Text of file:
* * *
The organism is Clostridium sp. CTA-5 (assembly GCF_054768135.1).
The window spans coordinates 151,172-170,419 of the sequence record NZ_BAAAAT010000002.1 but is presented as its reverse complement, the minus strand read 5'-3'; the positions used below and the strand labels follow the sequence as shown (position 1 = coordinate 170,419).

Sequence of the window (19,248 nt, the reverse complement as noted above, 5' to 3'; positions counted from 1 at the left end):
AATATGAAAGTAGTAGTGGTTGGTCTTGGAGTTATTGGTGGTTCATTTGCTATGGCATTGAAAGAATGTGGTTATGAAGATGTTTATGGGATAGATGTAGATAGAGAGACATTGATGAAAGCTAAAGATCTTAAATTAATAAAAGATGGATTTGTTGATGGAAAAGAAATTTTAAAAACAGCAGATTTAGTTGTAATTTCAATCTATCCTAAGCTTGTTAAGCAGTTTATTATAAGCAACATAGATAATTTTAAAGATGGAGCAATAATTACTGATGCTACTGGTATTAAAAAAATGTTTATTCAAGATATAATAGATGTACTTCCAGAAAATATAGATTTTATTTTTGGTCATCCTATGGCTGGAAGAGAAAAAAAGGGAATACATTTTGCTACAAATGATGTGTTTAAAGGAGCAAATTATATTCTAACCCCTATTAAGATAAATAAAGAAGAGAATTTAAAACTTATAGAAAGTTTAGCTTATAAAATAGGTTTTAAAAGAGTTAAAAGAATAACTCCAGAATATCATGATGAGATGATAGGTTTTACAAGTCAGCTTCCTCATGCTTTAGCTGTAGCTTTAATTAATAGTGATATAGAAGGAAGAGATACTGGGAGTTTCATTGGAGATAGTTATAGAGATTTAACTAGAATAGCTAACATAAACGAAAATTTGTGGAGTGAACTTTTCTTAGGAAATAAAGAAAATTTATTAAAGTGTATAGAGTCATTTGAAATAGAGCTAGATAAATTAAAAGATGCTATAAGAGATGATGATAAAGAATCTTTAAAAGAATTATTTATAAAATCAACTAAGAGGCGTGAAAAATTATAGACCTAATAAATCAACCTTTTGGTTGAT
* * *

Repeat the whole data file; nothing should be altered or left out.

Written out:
The organism is Clostridium sp. CTA-5 (assembly GCF_054768135.1).
The window spans coordinates 151,172-170,419 of the sequence record NZ_BAAAAT010000002.1 but is presented as its reverse complement, the minus strand read 5'-3'; the positions used below and the strand labels follow the sequence as shown (position 1 = coordinate 170,419).

Sequence of the window (19,248 nt, the reverse complement as noted above, 5' to 3'; positions counted from 1 at the left end):
AATATGAAAGTAGTAGTGGTTGGTCTTGGAGTTATTGGTGGTTCATTTGCTATGGCATTGAAAGAATGTGGTTATGAAGATGTTTATGGGATAGATGTAGATAGAGAGACATTGATGAAAGCTAAAGATCTTAAATTAATAAAAGATGGATTTGTTGATGGAAAAGAAATTTTAAAAACAGCAGATTTAGTTGTAATTTCAATCTATCCTAAGCTTGTTAAGCAGTTTATTATAAGCAACATAGATAATTTTAAAGATGGAGCAATAATTACTGATGCTACTGGTATTAAAAAAATGTTTATTCAAGATATAATAGATGTACTTCCAGAAAATATAGATTTTATTTTTGGTCATCCTATGGCTGGAAGAGAAAAAAAGGGAATACATTTTGCTACAAATGATGTGTTTAAAGGAGCAAATTATATTCTAACCCCTATTAAGATAAATAAAGAAGAGAATTTAAAACTTATAGAAAGTTTAGCTTATAAAATAGGTTTTAAAAGAGTTAAAAGAATAACTCCAGAATATCATGATGAGATGATAGGTTTTACAAGTCAGCTTCCTCATGCTTTAGCTGTAGCTTTAATTAATAGTGATATAGAAGGAAGAGATACTGGGAGTTTCATTGGAGATAGTTATAGAGATTTAACTAGAATAGCTAACATAAACGAAAATTTGTGGAGTGAACTTTTCTTAGGAAATAAAGAAAATTTATTAAAGTGTATAGAGTCATTTGAAATAGAGCTAGATAAATTAAAAGATGCTATAAGAGATGATGATAAAGAATCTTTAAAAGAATTATTTATAAAATCAACTAAGAGGCGTGAAAAATTATAGACCTAATAAATCAACCTTTTGGTTGAT